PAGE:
Past Novels That Were Kind of Prescient About Our Present

When it comes to years-ago literature with a lot to say about our current times, sci-fi, speculative fiction, and dystopian novels are certainly at the top of the list — and I’ll mention some titles from those genres later in this post.

But the main focus of this piece will be “general” novels of decades or centuries ago that are relevant to events in the 2000s, proving that some authors — whether their predictive powers were conscious, subconscious, or accidental — were pretty prescient.

For instance, I just read James Michener’s riveting Caravans — a 1963 novel set in 1946 Afghanistan — and it has tons of things to say about Islam, racism, gender relations, conformity vs. non-conformity, and other matters very germane to the 21st century.

Being married to an abusive/alcoholic husband in The Tenant of Wildfell Hall (1848) causes Helen to leave Arthur — an unusual decision for the time that made Anne Bronte’s novel a proto-feminist book that positively anticipated the increased independence of many women today.

George Eliot’s Daniel Deronda was published in 1876, but it was already talking about Zionism. That’s very much an issue in 2017, as are related matters such as Israeli-Palestinian relations and Trump’s disturbing decision to call Jerusalem the capital of Israel (and move the U.S. embassy there) despite that city being sacred to three religions.

By being sexually frank (to varying degrees for their times), novels such as Herman Melville’s Pierre (1852), Emile Zola’s Nana (1880), and D.H. Lawrence’s Sons and Lovers (1913) presaged the 1960s sexual revolution that continues to this day. Also, Colette’s Claudine at School (1900) was among the long-ago novels to address same-gender love with some candor.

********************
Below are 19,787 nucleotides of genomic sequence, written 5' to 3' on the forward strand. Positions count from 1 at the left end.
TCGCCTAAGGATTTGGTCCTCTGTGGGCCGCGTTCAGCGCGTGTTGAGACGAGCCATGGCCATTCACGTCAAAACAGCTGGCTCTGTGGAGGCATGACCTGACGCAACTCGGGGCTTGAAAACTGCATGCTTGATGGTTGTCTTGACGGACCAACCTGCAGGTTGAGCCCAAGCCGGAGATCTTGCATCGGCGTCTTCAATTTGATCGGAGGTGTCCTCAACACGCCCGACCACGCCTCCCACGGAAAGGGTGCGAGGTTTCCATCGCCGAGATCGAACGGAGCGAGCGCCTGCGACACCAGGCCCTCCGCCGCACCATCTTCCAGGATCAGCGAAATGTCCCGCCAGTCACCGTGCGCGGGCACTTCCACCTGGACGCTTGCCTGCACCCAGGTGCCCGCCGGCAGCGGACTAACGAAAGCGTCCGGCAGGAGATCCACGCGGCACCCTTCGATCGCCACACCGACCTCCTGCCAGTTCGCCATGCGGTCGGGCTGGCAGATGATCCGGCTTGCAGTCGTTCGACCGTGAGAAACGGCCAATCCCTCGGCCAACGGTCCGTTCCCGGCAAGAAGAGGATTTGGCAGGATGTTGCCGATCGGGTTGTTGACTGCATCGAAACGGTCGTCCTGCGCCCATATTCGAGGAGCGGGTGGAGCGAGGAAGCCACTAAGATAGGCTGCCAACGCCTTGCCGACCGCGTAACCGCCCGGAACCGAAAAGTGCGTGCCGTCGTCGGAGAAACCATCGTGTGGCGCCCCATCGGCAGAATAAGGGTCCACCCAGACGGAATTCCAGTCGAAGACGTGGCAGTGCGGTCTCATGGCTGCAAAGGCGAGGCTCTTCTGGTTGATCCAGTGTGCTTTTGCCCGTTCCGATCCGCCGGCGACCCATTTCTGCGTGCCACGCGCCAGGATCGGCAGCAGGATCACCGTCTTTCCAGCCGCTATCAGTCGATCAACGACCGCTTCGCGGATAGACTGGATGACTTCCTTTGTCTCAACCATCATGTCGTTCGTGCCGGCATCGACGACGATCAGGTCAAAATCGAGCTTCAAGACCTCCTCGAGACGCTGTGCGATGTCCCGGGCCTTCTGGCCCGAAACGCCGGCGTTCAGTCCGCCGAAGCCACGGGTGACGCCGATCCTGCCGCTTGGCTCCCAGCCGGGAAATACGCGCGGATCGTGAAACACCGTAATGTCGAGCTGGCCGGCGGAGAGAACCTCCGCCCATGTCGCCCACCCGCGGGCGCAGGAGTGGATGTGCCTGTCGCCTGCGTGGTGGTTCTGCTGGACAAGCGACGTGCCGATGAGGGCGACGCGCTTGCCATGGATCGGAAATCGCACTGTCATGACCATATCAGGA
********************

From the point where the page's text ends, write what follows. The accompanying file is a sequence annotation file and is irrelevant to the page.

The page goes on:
Edward Bellamy’s utopian time-travel novel Looking Backward (1888) predicted the debit card — the use of which says plenty about our 21st-century society today. In fact, Bellamy’s book was set in the year 2000.

Then there are sci-fi, speculative fiction, and dystopian novels that ended up commenting about our present time — including the repulsive words, beliefs, and actions of Donald Trump and his Republican ilk. Here are just a few of those books (most of them obvious), listed in reverse chronological order: Octavia E. Butler’s 1993 Parable of the Sower (climate change/privatization), Margaret Atwood’s 1985 The Handmaid’s Tale (onerous male domination/sexual predation), George Orwell’s 1949 Nineteen Eighty-Four (authoritarianism/lie-filled propaganda), Robert Penn Warren’s 1946 All the King’s Men (corrupt politicians), Sinclair Lewis’ 1935 It Can’t Happen Here (fascism in America), Aldous Huxley’s 1931 Brave New World (citizens kept in line more by diversion than by brute force), H.G. Wells’ 1901 The First Men in the Moon (space exploration), and Jules Verne’s 1873 Around the World in Eighty Days (rapid travel between countries).

Your favorite novels that seemed to know something about the future that’s now our present?